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Fake baby claims: woman ordered to pay back just £1 for cruel deception

Samantha Wiles
Samantha Wiles

A con artist who tricked her ex-partner into believing she had given birth to his child and told him to “expect the worst” after claiming her ‘daughter’ was seriously ill in hospital has been ordered to pay back a solitary pound for her cruel £1,000 deception.

Samantha Wiles, from Scarborough, fooled the man and his family into handing over cash and clothes for the non-existent baby girl, who Wiles said was in an incubator in hospital.

Wiles, a senior care worker for people with mental-health problems, told the hapless victim he wasn’t allowed to visit the ‘baby’ in hospital and made demands for money and child maintenance, York Crown Court heard.

He ended up handing over £1,000 to Wiles, who in the meantime had been busy helping her new boyfriend run a drug-dealing operation.

Wiles, 33, was given a suspended jail sentence in July after she admitted fraud, supplying cannabis and possessing a Class B drug with intent to supply.

The court heard that Wiles had met the man online and they moved into a house in Scarborough together in 2015.

Wiles told him she was pregnant and he believed her, but he was worried she might have a miscarriage because of her heady lifestyle and drug-taking, which led to arguments and the couple’s eventual separation in 2016.

“He was told (by Wiles) that he had a daughter, but that (the baby) was under-weight and very poorly, in intensive care,” said prosecutor James Bourne-Arton.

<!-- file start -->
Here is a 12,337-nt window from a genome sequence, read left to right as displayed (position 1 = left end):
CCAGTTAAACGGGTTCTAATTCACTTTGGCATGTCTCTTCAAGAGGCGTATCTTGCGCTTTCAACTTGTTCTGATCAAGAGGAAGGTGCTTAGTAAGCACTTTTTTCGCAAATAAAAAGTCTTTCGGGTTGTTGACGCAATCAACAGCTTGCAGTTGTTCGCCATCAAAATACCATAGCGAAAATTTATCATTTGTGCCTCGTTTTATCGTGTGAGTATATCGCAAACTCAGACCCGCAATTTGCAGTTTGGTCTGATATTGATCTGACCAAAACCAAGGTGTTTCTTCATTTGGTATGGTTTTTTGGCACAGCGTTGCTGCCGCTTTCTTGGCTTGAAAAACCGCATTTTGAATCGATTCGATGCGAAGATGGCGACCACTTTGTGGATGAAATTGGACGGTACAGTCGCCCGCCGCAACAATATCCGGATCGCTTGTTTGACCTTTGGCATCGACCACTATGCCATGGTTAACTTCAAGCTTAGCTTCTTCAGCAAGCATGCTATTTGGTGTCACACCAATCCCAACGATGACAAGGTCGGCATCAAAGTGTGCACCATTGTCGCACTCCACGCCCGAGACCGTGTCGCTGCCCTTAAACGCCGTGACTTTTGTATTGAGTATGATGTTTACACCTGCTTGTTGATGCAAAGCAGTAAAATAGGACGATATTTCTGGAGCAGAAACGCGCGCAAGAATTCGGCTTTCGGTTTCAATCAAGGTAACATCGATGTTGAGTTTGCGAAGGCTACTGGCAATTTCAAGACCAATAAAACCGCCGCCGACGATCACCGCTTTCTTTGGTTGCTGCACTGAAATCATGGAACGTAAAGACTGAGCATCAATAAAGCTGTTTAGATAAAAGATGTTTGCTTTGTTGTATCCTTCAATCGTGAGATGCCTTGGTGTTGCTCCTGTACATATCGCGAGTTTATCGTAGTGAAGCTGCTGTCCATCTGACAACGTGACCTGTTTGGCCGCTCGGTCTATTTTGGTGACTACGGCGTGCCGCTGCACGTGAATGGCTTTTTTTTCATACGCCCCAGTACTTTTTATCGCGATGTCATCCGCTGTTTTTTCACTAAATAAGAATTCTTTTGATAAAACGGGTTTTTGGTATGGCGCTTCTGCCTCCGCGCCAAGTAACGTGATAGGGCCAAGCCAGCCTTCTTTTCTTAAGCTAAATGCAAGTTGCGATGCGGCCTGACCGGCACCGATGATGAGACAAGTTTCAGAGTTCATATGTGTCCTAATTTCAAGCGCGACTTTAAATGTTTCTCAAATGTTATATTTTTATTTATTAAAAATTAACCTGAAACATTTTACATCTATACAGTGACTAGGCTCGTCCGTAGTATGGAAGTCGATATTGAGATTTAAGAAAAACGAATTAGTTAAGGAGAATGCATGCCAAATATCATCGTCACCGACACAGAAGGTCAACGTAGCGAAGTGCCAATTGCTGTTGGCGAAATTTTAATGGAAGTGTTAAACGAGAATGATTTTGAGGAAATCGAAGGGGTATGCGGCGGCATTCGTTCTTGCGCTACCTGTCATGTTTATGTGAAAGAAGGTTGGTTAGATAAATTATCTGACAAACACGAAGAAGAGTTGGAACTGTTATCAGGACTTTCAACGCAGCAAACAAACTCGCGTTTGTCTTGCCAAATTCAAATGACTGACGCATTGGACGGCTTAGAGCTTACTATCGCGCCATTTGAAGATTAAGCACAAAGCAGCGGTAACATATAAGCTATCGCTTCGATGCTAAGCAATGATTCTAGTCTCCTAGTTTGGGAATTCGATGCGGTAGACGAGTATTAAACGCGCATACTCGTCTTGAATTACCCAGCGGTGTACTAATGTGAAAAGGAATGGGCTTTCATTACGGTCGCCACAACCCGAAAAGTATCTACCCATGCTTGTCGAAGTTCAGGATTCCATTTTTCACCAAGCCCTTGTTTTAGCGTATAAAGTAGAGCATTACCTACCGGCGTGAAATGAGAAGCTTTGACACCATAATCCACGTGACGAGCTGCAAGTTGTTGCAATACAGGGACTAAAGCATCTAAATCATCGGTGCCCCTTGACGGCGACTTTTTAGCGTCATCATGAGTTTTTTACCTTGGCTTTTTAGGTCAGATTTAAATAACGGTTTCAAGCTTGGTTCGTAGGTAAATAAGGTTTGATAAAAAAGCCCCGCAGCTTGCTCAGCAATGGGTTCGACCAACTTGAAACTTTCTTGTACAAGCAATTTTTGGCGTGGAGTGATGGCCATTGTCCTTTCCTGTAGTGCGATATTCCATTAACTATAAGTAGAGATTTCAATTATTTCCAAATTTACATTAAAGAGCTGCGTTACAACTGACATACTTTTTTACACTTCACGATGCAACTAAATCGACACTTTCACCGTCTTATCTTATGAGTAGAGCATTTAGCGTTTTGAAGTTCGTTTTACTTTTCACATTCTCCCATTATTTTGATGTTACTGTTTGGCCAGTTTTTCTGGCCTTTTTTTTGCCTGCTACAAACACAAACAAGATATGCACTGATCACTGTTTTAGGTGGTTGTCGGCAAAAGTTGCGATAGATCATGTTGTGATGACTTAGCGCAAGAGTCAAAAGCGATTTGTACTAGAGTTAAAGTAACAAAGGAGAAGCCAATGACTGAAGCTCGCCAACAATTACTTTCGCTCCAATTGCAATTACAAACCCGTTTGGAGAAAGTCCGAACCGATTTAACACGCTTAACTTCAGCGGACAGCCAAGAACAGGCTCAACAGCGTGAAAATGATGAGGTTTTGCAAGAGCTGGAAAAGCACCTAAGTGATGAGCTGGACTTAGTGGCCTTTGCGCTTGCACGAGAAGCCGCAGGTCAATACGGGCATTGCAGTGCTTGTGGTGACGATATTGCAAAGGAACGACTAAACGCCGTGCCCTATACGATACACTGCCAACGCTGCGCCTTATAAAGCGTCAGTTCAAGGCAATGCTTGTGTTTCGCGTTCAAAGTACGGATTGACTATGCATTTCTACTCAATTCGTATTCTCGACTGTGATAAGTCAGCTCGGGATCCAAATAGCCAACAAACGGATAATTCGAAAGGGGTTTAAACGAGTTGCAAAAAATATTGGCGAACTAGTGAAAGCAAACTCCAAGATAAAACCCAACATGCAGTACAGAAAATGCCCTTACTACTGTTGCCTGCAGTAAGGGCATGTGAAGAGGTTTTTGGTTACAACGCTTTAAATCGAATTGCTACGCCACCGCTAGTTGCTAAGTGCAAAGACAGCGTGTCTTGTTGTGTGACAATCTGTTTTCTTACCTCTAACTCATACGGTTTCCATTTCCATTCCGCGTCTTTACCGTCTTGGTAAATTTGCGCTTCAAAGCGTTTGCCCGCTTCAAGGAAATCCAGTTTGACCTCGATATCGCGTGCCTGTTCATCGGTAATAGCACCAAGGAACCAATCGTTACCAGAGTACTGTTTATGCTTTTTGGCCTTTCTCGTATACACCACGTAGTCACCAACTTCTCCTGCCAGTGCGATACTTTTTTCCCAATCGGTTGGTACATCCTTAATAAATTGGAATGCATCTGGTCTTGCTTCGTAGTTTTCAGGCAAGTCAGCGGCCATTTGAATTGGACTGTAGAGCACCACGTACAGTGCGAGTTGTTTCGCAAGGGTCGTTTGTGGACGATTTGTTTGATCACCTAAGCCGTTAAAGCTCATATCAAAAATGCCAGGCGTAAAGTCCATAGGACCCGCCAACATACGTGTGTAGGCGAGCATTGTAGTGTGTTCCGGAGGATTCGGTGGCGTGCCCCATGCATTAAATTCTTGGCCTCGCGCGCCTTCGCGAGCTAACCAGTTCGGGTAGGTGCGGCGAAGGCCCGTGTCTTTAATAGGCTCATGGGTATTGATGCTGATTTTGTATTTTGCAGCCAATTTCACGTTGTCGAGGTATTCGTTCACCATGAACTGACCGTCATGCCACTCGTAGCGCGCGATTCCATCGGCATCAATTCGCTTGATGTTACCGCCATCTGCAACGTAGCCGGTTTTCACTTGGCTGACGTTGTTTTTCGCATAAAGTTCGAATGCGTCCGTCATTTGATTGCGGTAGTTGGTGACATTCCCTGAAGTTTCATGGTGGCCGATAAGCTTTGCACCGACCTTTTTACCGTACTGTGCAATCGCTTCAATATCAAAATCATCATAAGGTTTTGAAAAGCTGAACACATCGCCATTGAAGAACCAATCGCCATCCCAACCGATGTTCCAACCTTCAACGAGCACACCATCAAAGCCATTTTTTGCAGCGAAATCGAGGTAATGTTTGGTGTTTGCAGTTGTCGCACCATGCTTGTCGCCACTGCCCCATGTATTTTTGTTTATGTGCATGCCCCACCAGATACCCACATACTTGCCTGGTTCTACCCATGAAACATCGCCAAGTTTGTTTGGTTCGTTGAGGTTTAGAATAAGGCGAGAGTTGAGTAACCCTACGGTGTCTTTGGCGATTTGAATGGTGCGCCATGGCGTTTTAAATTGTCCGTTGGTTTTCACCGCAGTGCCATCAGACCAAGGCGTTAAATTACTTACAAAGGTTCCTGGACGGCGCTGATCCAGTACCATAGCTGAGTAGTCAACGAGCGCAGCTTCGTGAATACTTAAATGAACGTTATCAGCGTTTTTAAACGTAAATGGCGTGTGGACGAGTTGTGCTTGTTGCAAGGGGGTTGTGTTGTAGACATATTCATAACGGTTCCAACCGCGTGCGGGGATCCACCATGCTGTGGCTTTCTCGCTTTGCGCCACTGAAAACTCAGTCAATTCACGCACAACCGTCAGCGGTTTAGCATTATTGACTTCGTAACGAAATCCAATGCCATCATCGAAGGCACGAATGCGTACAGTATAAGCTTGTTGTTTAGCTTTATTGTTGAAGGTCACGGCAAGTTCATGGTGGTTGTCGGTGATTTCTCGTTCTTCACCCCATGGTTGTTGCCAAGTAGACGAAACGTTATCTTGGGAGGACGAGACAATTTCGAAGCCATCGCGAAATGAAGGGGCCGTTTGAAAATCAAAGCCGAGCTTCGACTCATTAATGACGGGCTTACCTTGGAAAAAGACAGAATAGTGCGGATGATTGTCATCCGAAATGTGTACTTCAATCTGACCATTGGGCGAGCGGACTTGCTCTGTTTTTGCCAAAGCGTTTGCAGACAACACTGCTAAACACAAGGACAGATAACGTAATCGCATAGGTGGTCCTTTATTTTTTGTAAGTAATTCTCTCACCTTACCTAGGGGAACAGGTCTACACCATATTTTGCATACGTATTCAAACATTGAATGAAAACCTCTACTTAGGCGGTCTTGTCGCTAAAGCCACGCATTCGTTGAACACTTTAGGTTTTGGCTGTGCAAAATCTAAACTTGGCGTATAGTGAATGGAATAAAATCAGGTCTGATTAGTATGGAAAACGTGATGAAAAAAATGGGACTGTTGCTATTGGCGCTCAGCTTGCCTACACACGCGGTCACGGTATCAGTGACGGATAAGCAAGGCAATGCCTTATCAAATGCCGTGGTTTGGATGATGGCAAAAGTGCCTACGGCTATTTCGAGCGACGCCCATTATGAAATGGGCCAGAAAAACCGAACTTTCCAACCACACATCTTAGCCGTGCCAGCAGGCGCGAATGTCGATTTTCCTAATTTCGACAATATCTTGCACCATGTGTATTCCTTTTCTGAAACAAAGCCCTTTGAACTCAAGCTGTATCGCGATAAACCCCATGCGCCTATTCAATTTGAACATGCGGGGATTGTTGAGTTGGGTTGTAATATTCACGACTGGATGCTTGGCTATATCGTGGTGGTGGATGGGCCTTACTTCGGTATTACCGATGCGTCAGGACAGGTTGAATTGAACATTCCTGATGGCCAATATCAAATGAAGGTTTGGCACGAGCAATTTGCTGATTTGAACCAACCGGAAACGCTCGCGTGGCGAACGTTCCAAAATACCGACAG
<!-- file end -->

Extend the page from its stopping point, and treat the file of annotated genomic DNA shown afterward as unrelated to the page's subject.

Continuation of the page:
“He was sent a picture of her in intensive care and told no-one was allowed to visit her in that incubator. He was told by the defendant to prepare himself for the worst.”

Wiles, who worked at a care home in Scarborough, even posted pictures of the ‘baby’ on Facebook and told the man she was attending post-pregnancy medical appointments.

She then sent him text messages demanding money for baby clothes and milk.

“Initially, he sent £30 a week, then £50, and then £70 a week,” said Mr Bourne-Arton. “Payments were made from May to the end of August (2016).

“He also sent baby clothes (but) was told that he would never see the child unless he complied with her demands for money.”

In desperation, the man went to see a solicitor in an attempt to gain access to his ‘daughter’, but the lawyer told him she believed it was a con. Police were informed and Wiles was arrested.

In August last year, police raided the home in Longwestgate that Wiles shared with her new partner Jonathon Hardcastle and found 10 cannabis plants in their loft. The plants had an estimated yield of £4,500.

The court heard that heavily-convicted Hardcastle was the driving force and Wiles occasionally answered the door to drug customers.

The couple, now of Roscoe Street, Scarborough, both admitted supplying cannabis and possessing a Class B drug with intent to supply. Hardcastle, 33, also admitted cannabis production and possessing criminal cash.

Wiles had previous convictions for shoplifting and being drunk and disorderly. At the time of the baby scam, she was under a court order after receiving a conditional discharge for theft.

At the sentence hearing in July, Hardcastle was jailed for 10 months, but judge Simon Hickey suspended Wiles’s eight-month sentence because of the effect on her children if she lost her liberty.

On Friday, Wiles and Hardcastle were back before the court for financial-confiscation proceedings.

Prosecutor Jessica Heggie said Wiles’s criminality had netted her £1,869, but that she had just 69p at her disposal.

Judge Paul Worsley QC duly ordered Wiles to repay a nominal £1 fee under the Proceeds of Crime Act.

The court heard that Hardcastle profited to the tune of £7,563 from his drug trade, but the £940 he had available had been seized by police during the raid. Mr Worsley made a notional confiscation order for Hardcastle to repay the same amount.

Hardcastle still has three months of his 10-month jail sentence left to serve.